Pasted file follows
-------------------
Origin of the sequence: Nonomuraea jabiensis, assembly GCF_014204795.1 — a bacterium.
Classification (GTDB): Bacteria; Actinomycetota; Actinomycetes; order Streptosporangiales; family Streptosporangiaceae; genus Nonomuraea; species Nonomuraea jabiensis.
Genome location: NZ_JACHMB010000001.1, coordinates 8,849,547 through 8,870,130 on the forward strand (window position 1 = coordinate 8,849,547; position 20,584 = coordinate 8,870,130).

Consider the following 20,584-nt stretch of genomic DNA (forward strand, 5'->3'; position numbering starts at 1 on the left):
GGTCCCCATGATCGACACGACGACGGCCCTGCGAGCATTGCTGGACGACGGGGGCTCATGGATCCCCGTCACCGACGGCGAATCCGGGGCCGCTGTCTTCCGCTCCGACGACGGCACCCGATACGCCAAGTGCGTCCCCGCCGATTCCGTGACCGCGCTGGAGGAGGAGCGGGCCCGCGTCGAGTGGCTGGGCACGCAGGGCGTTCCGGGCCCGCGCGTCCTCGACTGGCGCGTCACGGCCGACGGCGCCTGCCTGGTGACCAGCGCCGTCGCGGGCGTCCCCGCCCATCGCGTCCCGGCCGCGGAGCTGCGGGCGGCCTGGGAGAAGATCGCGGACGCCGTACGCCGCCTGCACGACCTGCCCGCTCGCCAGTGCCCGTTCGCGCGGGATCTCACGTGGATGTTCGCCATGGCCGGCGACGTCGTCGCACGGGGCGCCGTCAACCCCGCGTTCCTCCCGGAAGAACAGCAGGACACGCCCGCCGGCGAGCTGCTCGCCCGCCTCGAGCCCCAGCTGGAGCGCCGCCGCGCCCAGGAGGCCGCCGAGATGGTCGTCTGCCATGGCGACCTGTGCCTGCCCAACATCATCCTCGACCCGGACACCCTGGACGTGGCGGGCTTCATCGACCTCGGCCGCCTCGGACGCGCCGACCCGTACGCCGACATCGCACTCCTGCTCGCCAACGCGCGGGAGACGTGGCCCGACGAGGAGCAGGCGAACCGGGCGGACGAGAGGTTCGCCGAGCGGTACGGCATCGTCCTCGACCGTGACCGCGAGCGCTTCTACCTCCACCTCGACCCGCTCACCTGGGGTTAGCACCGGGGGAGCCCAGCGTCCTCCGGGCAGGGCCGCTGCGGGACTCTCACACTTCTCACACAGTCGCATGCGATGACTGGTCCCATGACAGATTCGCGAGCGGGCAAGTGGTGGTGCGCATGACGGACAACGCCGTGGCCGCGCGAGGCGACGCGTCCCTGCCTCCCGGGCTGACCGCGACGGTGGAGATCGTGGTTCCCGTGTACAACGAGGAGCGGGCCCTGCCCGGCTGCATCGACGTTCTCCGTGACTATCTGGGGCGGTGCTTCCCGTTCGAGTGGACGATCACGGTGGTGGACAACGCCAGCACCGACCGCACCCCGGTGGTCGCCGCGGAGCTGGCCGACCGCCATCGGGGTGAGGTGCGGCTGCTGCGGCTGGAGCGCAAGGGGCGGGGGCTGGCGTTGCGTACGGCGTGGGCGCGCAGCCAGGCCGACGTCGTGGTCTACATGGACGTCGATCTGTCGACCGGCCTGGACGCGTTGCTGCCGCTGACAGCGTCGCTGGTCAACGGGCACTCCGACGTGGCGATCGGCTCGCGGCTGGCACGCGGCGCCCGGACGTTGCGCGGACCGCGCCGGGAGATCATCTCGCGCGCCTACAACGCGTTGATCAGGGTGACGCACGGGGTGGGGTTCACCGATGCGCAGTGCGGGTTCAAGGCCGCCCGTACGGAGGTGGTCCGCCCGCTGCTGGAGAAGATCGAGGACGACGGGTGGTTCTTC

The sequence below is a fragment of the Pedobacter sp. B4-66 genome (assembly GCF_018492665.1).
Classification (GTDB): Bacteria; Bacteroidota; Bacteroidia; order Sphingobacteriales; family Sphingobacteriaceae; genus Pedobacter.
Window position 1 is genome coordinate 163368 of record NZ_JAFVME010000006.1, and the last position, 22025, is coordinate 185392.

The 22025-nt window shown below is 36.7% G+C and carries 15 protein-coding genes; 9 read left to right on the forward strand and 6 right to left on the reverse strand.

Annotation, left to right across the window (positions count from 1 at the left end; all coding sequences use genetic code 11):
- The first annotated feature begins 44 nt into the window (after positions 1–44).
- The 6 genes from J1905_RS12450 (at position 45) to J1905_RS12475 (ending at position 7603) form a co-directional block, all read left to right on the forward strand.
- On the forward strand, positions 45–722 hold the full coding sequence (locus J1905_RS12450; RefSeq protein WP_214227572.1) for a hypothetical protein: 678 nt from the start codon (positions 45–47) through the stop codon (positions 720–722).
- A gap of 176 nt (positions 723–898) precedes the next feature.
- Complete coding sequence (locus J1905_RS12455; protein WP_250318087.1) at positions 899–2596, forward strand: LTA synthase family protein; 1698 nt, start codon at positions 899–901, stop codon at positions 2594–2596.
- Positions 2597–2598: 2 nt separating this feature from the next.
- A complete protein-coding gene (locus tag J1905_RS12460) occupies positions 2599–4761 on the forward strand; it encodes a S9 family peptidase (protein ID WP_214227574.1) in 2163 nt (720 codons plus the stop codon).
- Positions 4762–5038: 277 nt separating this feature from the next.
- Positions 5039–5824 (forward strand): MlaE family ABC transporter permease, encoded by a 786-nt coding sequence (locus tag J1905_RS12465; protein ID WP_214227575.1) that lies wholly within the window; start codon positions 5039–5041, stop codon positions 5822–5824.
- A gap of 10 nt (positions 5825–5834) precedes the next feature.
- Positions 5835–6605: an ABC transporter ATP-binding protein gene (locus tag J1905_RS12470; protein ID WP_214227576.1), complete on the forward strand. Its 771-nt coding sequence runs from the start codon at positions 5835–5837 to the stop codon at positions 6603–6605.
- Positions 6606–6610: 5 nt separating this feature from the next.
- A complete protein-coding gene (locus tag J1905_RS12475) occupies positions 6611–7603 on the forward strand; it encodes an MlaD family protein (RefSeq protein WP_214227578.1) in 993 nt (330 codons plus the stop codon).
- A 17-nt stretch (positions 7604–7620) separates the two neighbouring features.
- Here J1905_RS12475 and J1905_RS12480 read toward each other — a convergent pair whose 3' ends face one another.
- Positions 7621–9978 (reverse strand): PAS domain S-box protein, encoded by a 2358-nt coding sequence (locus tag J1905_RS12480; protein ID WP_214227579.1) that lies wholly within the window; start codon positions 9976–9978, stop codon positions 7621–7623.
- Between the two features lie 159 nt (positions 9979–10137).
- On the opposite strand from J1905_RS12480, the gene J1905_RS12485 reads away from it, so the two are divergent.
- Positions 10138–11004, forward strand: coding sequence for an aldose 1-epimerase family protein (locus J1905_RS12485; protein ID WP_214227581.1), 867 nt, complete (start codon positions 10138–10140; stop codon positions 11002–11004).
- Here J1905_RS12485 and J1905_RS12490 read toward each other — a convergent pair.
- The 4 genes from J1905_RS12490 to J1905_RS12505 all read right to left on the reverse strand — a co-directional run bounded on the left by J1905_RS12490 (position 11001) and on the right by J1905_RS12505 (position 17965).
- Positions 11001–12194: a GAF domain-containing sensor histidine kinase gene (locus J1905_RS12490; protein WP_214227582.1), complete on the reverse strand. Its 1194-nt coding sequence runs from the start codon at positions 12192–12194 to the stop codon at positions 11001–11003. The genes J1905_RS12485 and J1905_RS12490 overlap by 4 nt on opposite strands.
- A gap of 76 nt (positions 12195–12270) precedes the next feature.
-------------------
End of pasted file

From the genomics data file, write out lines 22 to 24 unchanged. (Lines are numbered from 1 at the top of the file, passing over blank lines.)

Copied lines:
- Positions 6606–6610: 5 nt separating this feature from the next.
- A complete protein-coding gene (locus tag J1905_RS12475) occupies positions 6611–7603 on the forward strand; it encodes an MlaD family protein (RefSeq protein WP_214227578.1) in 993 nt (330 codons plus the stop codon).
- A 17-nt stretch (positions 7604–7620) separates the two neighbouring features.